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Government Technology

Drone-Assisted Hunting To Be Illegal In Alaska 397

garymortimer (1882326) writes in with news about rules for hunting with drones in Alaska. "At its March 14-18 meeting in Anchorage, the seven-member Alaska Board of Game approved a measure to prohibit hunters from spotting game with such aircraft, often called drones. While the practice does not appear to be widespread, Alaska Wildlife Troopers said the technology is becoming cheaper, easier to use and incorporates better video relay to the user on the ground. A drone system allowing a hunter or helper to locate game now costs only about $1,000, said Capt. Bernard Chastain, operations commander for the Wildlife Troopers. Because of advances in the technology and cheaper prices, it is inevitable hunters seeking an advantage would, for example, try to use a drone to fly above trees or other obstacles and look for a moose or bear to shoot, he said."
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Drone-Assisted Hunting To Be Illegal In Alaska

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  • Re:Redefine hunting. (Score:4, Informative)

    by ColdWetDog ( 752185 ) on Monday March 24, 2014 @11:27AM (#46564033) Homepage

    Not for bear or moose. You could do it, but it's not common - as opposed to deer. The latter often use the same trails day in and day out so parking yourself in one place that you know the animals traverse is a good strategy. Bear wander all over the place. Moose are sort of in the middle.

    In Alaska, the big 'purisim' issue is black bear baiting. That's still legal - and blatant cheating IMHO. As would be using drones. In most western states it is illegal to use aircraft to spot game within 24 - 72 hours of the hunt (depends on the state). This would be just like that only easier to do. You can buy one of these for a couple of hours of air time.

    That said, you'd have to have a pretty powerful drone to have the kind of range needed to be useful. Well within technological limits and getting closer to being easily affordable. Remember, bear hunting clients spend tens of thousands of dollars to get a brown bear. Perfectly insane, but that's human nature. Bear guides might want to use this sort of thing for an extra edge - you don't want your client to go home empty handed.

  • by sjbe ( 173966 ) on Monday March 24, 2014 @11:44AM (#46564209)

    Actually, you might be surprised how much of the US population still hunts for food.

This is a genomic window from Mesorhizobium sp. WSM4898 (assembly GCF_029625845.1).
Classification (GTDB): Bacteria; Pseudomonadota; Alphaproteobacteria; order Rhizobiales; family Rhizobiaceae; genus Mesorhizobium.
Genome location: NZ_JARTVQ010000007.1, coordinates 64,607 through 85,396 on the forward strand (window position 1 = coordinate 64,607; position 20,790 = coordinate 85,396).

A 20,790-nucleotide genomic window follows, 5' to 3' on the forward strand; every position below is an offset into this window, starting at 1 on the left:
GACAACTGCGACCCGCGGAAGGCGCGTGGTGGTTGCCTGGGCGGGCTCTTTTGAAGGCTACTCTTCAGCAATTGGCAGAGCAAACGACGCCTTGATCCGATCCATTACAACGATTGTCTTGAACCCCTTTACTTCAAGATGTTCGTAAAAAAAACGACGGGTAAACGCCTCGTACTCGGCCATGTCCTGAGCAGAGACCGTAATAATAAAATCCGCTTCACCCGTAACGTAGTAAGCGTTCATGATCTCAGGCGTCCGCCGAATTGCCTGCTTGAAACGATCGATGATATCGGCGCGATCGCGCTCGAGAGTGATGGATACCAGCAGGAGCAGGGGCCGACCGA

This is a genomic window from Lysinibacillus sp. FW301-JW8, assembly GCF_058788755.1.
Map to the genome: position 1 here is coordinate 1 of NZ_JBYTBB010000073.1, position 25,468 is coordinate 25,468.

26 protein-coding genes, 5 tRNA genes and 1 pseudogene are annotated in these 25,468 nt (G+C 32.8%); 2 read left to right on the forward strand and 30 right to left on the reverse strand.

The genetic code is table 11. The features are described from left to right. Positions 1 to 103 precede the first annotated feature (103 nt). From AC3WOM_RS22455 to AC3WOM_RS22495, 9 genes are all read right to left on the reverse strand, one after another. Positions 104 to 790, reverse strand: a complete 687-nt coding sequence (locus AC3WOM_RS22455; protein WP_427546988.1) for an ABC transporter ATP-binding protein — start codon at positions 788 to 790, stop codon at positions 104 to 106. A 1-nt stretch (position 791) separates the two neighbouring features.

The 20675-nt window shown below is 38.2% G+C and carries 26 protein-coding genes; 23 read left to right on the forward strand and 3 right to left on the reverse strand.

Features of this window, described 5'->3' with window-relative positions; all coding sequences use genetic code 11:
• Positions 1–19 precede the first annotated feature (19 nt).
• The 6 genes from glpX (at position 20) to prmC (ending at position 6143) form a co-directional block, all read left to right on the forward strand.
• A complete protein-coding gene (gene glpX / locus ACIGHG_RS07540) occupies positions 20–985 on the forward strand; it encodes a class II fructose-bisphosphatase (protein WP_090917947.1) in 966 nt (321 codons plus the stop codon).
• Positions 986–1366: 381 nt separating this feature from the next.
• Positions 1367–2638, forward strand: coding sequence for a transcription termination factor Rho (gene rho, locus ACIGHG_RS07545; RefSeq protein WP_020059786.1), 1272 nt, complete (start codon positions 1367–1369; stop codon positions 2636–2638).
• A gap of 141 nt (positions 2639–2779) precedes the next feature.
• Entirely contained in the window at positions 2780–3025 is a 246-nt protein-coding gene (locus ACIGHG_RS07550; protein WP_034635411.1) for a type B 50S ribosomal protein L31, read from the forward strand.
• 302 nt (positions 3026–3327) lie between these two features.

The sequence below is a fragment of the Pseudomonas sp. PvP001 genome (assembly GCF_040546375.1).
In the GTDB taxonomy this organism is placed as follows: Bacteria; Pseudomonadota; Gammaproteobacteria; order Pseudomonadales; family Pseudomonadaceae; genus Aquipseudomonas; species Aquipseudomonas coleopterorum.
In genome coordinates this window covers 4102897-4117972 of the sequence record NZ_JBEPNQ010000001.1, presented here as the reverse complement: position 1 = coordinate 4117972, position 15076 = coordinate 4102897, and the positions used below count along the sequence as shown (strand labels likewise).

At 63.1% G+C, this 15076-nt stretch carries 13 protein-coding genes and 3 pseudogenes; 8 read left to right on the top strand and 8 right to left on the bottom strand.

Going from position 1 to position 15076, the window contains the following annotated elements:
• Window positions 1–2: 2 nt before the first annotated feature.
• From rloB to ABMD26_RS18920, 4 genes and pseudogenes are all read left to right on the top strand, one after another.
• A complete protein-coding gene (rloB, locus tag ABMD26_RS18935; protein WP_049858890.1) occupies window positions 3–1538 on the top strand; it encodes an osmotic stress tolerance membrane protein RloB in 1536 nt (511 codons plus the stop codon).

The answer is a very small percentage and close to none of them actually need to do it. We spend over $22 billion [statisticbrain.com] on hunting which could easily feed every person in the US that actually needs to hunt to put food on the table. Furthermore there are plenty of food assistance programs available to anyone in the US should they need the help. This argument that we have people that "need" to hunt for food is an absurd and false justification to whitewash the fact that most of them do it for their amusement and no other purpose.

  • by Solandri ( 704621 ) on Monday March 24, 2014 @12:23PM (#46564615)

    What's the difference between a hunter with a drone and a factory fishing vessel with spotter planes? Is it scale? money? Both models are using airborne technology to assist in the gathering of food.

    Alaska does a really good job managing its fisheries; probably the best in the world. Commercial fishing "season" is not just a "catch as much as you can" free-for-all. It starts on a specified date, each ship is allocated a certain tonnage it's allowed to catch, and they have until a certain date to catch it. The use of spotter planes (actually I'm not sure they use those in Alaska, but hypothetically) would allow a ship to meet its quota more quickly, thus minimizing cost and risk to the lives of those at sea.

    If there were commercial hunting, then it'd be the same. Drones would make sense because it would make the activity safer and more cost-effective. However, "commercial hunting" turned into cattle ranching several thousand years ago. The only remaining forms of hunting are sustenance and recreational. While an argument for drones could be made for sustenance hunters (people living in remote areas who have to kill wild game for their food), it contradicts the rationale for recreational hunters who are presumably doing it for "the thrill of the hunt."

  • by AntiTuX ( 202333 ) on Monday March 24, 2014 @12:34PM (#46564727) Homepage

    From what I recall from the hunting laws, you had to have a 72-hour "cooling down" period after using a helicopter or aircraft to spot animals.

    Honestly, we (my father and I) were more interested in terrain issues than we were the animals. You want to try to find the path of least resistance, and also making sure that we could actually cross specific rivers, and at what points they were broken open during the winter time. At some places the snow would be so deep that if you stepped wrong, you would be up to your neck almost instantly. That doesn't even count making sure that you weren't in a hunting route for a grizzly bear, which makes things even more difficult. Having something that is the size of a VW beetle running at you full-bore at around 40 MPH is not something I want to ever repeat. It was hard living. It was more a survival thing for us.

    Every winter, there was a herd of about 400,000 caribou that would come within about 50 miles of town. Honestly, getting to the animals was the hard part. Getting one was as easy as taking a 200 yard shot with a high-powered rifle.

    Keep in mind that where I lived, we were 500 miles away from any major city, and the only way in and out was by aircraft. We actually lived off of what we killed and made use of it. We weren't out there looking for the big racks. We were doing it for survival, and we also followed the rules.

Nondeterminism means never having to say you are wrong.